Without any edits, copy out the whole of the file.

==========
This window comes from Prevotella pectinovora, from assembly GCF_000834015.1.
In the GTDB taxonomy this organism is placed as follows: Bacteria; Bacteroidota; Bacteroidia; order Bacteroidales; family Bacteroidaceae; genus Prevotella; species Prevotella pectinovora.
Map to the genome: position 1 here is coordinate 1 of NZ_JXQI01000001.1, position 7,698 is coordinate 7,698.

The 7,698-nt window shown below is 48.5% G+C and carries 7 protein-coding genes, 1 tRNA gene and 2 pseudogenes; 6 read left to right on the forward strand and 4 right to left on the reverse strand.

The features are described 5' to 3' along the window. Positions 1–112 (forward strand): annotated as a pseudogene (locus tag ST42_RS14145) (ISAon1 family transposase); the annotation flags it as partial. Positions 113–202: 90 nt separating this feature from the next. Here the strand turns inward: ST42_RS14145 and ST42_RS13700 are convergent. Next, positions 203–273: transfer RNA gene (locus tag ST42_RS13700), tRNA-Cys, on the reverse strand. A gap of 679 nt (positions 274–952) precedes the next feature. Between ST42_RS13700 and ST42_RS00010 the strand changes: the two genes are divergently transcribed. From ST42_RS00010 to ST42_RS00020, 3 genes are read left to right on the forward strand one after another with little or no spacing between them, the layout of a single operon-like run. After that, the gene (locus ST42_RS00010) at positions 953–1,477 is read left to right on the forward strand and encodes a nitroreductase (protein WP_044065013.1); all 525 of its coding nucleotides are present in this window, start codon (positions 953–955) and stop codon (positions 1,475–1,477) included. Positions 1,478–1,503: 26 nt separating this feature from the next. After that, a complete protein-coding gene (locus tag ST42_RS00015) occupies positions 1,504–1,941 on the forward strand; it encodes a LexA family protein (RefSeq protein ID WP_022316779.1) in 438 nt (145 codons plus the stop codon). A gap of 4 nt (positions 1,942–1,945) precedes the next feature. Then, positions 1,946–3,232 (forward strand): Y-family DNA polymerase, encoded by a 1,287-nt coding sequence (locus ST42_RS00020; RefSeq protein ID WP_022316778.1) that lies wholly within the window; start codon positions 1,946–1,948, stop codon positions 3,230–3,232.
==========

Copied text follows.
This window comes from Prevotella pectinovora, from assembly GCF_000834015.1.
In the GTDB taxonomy this organism is placed as follows: Bacteria; Bacteroidota; Bacteroidia; order Bacteroidales; family Bacteroidaceae; genus Prevotella; species Prevotella pectinovora.
Map to the genome: position 1 here is coordinate 1 of NZ_JXQI01000001.1, position 7,698 is coordinate 7,698.

The 7,698-nt window shown below is 48.5% G+C and carries 7 protein-coding genes, 1 tRNA gene and 2 pseudogenes; 6 read left to right on the forward strand and 4 right to left on the reverse strand.

The features are described 5' to 3' along the window. Positions 1–112 (forward strand): annotated as a pseudogene (locus tag ST42_RS14145) (ISAon1 family transposase); the annotation flags it as partial. Positions 113–202: 90 nt separating this feature from the next. Here the strand turns inward: ST42_RS14145 and ST42_RS13700 are convergent. Next, positions 203–273: transfer RNA gene (locus tag ST42_RS13700), tRNA-Cys, on the reverse strand. A gap of 679 nt (positions 274–952) precedes the next feature. Between ST42_RS13700 and ST42_RS00010 the strand changes: the two genes are divergently transcribed. From ST42_RS00010 to ST42_RS00020, 3 genes are read left to right on the forward strand one after another with little or no spacing between them, the layout of a single operon-like run. After that, the gene (locus ST42_RS00010) at positions 953–1,477 is read left to right on the forward strand and encodes a nitroreductase (protein WP_044065013.1); all 525 of its coding nucleotides are present in this window, start codon (positions 953–955) and stop codon (positions 1,475–1,477) included. Positions 1,478–1,503: 26 nt separating this feature from the next. After that, a complete protein-coding gene (locus tag ST42_RS00015) occupies positions 1,504–1,941 on the forward strand; it encodes a LexA family protein (RefSeq protein ID WP_022316779.1) in 438 nt (145 codons plus the stop codon). A gap of 4 nt (positions 1,942–1,945) precedes the next feature. Then, positions 1,946–3,232 (forward strand): Y-family DNA polymerase, encoded by a 1,287-nt coding sequence (locus ST42_RS00020; RefSeq protein ID WP_022316778.1) that lies wholly within the window; start codon positions 1,946–1,948, stop codon positions 3,230–3,232.